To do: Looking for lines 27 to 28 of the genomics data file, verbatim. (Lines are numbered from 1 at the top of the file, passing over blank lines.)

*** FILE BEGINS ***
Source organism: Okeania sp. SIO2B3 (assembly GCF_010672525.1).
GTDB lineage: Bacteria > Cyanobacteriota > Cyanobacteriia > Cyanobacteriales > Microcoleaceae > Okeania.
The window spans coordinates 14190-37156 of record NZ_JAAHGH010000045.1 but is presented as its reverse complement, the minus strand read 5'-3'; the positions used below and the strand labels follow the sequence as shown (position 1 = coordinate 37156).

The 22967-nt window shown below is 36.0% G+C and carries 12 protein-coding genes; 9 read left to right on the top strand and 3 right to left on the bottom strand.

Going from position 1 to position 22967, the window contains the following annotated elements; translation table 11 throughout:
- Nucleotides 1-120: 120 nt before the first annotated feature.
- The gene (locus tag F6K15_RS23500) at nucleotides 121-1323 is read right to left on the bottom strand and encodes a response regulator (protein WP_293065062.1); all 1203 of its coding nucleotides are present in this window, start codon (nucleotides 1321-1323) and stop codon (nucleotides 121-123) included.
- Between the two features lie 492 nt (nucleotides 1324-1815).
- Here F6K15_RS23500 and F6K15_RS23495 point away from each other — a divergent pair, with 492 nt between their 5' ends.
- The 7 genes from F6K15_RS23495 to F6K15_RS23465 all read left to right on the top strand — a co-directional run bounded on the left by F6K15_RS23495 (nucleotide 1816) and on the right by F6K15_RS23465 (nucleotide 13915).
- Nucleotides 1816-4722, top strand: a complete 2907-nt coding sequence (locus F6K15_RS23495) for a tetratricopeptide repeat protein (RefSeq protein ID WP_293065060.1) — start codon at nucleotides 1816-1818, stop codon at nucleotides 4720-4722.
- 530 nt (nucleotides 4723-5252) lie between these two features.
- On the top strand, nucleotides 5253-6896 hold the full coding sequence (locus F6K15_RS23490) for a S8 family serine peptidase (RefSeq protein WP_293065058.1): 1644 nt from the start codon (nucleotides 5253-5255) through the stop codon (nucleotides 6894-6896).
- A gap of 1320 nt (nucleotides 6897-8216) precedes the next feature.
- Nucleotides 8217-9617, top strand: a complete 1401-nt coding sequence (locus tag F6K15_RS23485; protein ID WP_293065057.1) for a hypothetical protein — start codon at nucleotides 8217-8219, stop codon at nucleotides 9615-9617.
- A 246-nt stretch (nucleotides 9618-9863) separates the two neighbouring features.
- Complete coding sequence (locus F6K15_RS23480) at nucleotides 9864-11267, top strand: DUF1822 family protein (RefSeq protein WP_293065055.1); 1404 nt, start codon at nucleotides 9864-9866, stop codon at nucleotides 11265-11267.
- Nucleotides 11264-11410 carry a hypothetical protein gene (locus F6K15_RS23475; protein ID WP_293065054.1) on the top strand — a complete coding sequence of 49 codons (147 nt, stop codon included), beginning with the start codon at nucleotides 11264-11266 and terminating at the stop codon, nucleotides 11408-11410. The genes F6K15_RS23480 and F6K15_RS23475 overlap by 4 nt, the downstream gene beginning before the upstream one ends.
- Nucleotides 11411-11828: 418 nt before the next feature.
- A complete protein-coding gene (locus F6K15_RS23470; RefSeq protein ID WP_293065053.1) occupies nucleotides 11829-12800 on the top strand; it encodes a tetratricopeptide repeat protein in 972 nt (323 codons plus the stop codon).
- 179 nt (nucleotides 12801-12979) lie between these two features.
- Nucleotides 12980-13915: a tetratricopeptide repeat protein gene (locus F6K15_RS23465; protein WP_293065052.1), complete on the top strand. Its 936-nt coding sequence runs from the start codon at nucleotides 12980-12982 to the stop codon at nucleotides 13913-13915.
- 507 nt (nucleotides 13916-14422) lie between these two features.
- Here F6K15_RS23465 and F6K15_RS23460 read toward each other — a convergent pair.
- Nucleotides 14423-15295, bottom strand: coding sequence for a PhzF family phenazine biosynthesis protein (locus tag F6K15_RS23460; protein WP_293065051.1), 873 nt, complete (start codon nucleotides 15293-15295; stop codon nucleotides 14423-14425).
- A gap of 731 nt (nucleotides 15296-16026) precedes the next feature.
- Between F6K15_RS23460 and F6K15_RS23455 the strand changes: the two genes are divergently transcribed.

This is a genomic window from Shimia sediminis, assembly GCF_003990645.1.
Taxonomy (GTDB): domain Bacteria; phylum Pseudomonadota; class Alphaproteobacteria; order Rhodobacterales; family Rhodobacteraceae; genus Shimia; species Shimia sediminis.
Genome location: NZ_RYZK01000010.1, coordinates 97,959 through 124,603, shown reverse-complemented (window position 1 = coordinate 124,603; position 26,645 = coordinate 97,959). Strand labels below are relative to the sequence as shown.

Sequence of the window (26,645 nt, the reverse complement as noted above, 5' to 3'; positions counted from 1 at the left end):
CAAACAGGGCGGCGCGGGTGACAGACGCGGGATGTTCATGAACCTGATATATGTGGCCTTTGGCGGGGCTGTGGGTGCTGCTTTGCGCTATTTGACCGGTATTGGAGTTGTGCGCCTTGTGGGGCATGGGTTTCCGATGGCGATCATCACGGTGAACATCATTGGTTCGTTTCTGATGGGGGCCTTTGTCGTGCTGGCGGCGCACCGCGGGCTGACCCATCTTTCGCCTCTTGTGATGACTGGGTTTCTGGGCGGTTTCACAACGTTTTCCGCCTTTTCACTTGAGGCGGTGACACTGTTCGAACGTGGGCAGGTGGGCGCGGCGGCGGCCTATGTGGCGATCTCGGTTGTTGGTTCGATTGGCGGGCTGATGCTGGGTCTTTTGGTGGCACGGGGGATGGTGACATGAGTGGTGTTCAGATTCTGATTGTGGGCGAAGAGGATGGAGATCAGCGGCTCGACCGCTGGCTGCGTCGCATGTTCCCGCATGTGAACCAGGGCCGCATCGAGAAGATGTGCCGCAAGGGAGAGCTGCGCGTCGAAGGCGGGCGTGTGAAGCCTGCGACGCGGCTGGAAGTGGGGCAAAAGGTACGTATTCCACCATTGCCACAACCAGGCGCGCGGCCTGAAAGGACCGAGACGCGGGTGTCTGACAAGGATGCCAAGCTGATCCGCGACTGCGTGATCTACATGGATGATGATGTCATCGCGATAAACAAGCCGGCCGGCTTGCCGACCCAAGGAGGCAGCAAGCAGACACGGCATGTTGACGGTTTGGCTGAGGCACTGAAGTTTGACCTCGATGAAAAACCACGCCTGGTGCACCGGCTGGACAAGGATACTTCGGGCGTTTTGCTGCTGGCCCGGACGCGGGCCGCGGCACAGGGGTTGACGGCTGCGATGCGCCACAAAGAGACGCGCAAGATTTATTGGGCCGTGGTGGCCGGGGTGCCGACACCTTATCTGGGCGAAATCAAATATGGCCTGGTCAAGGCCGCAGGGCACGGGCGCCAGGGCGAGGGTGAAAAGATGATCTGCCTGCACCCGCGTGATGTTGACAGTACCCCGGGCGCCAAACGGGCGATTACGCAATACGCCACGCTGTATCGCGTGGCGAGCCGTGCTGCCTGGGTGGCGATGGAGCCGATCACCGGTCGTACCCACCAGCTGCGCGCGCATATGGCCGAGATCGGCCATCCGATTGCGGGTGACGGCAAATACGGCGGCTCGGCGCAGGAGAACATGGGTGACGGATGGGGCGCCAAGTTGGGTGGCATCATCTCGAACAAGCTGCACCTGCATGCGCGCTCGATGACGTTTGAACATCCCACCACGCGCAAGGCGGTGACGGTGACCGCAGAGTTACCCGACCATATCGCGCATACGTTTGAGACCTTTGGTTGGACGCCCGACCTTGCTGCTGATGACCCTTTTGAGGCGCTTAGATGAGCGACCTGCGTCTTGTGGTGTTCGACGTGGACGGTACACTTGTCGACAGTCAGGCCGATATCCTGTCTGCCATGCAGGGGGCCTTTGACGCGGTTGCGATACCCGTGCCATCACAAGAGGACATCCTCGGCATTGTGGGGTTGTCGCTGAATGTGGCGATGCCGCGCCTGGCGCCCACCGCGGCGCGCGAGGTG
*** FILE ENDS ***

- Between F6K15_RS23460 and F6K15_RS23455 the strand changes: the two genes are divergently transcribed.

This is a genomic window from Shimia sediminis, assembly GCF_003990645.1.